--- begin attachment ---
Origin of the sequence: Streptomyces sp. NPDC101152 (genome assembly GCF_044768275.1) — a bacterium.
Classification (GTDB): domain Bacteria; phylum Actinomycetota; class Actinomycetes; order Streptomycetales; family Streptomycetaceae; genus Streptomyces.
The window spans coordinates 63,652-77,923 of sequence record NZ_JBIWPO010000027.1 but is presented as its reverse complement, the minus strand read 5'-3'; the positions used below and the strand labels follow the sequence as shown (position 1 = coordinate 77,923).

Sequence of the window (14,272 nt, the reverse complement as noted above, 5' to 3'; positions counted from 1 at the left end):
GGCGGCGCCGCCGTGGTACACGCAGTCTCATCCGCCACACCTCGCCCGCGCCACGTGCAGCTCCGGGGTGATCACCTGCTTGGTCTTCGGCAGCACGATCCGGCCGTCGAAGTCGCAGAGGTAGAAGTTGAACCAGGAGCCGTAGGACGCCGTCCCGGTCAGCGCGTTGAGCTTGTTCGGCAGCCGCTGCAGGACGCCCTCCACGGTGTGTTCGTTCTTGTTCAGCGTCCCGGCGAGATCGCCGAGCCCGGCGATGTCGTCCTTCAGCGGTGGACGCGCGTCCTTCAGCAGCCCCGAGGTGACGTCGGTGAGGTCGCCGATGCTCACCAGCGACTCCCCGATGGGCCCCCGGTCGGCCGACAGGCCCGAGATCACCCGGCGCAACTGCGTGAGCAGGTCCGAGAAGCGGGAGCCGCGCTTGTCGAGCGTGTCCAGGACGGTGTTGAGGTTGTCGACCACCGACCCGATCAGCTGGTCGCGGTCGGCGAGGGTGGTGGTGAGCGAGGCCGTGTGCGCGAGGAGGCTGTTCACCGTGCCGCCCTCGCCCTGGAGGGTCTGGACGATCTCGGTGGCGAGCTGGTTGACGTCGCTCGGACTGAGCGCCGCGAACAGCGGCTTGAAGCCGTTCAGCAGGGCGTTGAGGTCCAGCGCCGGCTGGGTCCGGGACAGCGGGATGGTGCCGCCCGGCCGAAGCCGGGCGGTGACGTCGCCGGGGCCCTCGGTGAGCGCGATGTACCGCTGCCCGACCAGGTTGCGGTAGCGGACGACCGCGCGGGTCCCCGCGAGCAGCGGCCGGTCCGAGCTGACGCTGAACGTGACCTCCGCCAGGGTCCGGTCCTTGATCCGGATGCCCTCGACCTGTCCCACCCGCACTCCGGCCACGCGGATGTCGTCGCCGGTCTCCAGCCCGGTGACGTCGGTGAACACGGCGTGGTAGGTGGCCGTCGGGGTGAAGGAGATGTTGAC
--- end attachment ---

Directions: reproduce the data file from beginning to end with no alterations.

Origin of the sequence: Streptomyces sp. NPDC101152 (genome assembly GCF_044768275.1) — a bacterium.
Classification (GTDB): domain Bacteria; phylum Actinomycetota; class Actinomycetes; order Streptomycetales; family Streptomycetaceae; genus Streptomyces.
The window spans coordinates 63,652-77,923 of sequence record NZ_JBIWPO010000027.1 but is presented as its reverse complement, the minus strand read 5'-3'; the positions used below and the strand labels follow the sequence as shown (position 1 = coordinate 77,923).

Sequence of the window (14,272 nt, the reverse complement as noted above, 5' to 3'; positions counted from 1 at the left end):
GGCGGCGCCGCCGTGGTACACGCAGTCTCATCCGCCACACCTCGCCCGCGCCACGTGCAGCTCCGGGGTGATCACCTGCTTGGTCTTCGGCAGCACGATCCGGCCGTCGAAGTCGCAGAGGTAGAAGTTGAACCAGGAGCCGTAGGACGCCGTCCCGGTCAGCGCGTTGAGCTTGTTCGGCAGCCGCTGCAGGACGCCCTCCACGGTGTGTTCGTTCTTGTTCAGCGTCCCGGCGAGATCGCCGAGCCCGGCGATGTCGTCCTTCAGCGGTGGACGCGCGTCCTTCAGCAGCCCCGAGGTGACGTCGGTGAGGTCGCCGATGCTCACCAGCGACTCCCCGATGGGCCCCCGGTCGGCCGACAGGCCCGAGATCACCCGGCGCAACTGCGTGAGCAGGTCCGAGAAGCGGGAGCCGCGCTTGTCGAGCGTGTCCAGGACGGTGTTGAGGTTGTCGACCACCGACCCGATCAGCTGGTCGCGGTCGGCGAGGGTGGTGGTGAGCGAGGCCGTGTGCGCGAGGAGGCTGTTCACCGTGCCGCCCTCGCCCTGGAGGGTCTGGACGATCTCGGTGGCGAGCTGGTTGACGTCGCTCGGACTGAGCGCCGCGAACAGCGGCTTGAAGCCGTTCAGCAGGGCGTTGAGGTCCAGCGCCGGCTGGGTCCGGGACAGCGGGATGGTGCCGCCCGGCCGAAGCCGGGCGGTGACGTCGCCGGGGCCCTCGGTGAGCGCGATGTACCGCTGCCCGACCAGGTTGCGGTAGCGGACGACCGCGCGGGTCCCCGCGAGCAGCGGCCGGTCCGAGCTGACGCTGAACGTGACCTCCGCCAGGGTCCGGTCCTTGATCCGGATGCCCTCGACCTGTCCCACCCGCACTCCGGCCACGCGGATGTCGTCGCCGGTCTCCAGCCCGGTGACGTCGGTGAACACGGCGTGGTAGGTGGCCGTCGGGGTGAAGGAGATGTTGAC